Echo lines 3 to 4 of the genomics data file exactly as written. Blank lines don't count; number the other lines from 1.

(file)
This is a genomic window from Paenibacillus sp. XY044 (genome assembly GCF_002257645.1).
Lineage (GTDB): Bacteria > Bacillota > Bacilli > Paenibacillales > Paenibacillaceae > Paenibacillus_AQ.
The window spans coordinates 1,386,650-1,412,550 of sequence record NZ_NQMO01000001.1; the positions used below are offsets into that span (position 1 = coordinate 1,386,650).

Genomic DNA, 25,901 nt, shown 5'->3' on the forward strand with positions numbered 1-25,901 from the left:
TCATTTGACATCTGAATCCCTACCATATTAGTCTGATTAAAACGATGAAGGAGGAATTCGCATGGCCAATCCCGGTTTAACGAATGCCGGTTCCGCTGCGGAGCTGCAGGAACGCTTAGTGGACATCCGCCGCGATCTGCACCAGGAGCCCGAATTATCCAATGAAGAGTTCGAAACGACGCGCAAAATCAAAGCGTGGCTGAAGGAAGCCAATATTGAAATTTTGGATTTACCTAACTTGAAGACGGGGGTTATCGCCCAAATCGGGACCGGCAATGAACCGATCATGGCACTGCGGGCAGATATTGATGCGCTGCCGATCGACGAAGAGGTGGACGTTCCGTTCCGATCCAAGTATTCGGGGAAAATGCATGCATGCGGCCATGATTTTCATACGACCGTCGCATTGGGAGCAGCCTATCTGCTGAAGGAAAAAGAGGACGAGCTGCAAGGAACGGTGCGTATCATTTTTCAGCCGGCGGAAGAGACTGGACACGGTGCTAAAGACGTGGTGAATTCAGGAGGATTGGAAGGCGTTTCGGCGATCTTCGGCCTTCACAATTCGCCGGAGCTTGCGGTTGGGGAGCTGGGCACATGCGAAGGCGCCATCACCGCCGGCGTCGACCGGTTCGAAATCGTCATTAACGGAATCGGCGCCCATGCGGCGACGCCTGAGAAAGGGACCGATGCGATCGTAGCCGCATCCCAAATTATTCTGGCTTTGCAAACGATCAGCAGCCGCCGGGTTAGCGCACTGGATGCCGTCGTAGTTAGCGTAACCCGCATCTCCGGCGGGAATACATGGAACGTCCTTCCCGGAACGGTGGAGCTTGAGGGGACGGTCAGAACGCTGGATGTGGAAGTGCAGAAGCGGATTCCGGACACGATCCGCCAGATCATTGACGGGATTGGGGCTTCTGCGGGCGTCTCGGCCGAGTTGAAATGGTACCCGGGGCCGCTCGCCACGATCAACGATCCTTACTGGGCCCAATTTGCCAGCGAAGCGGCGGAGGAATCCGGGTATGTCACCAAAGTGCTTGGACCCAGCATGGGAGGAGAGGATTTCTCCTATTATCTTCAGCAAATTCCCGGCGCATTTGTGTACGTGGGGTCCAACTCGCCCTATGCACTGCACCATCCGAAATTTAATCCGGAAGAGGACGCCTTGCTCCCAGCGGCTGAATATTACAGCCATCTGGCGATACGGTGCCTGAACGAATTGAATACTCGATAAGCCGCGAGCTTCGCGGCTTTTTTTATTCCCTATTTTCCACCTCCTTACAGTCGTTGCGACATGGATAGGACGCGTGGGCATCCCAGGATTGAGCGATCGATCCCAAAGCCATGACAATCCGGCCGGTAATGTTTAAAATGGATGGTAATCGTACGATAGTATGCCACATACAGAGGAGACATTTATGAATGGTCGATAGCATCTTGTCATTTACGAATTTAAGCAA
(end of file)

The window spans coordinates 1,386,650-1,412,550 of sequence record NZ_NQMO01000001.1; the positions used below are offsets into that span (position 1 = coordinate 1,386,650).

Genomic DNA, 25,901 nt, shown 5'->3' on the forward strand with positions numbered 1-25,901 from the left: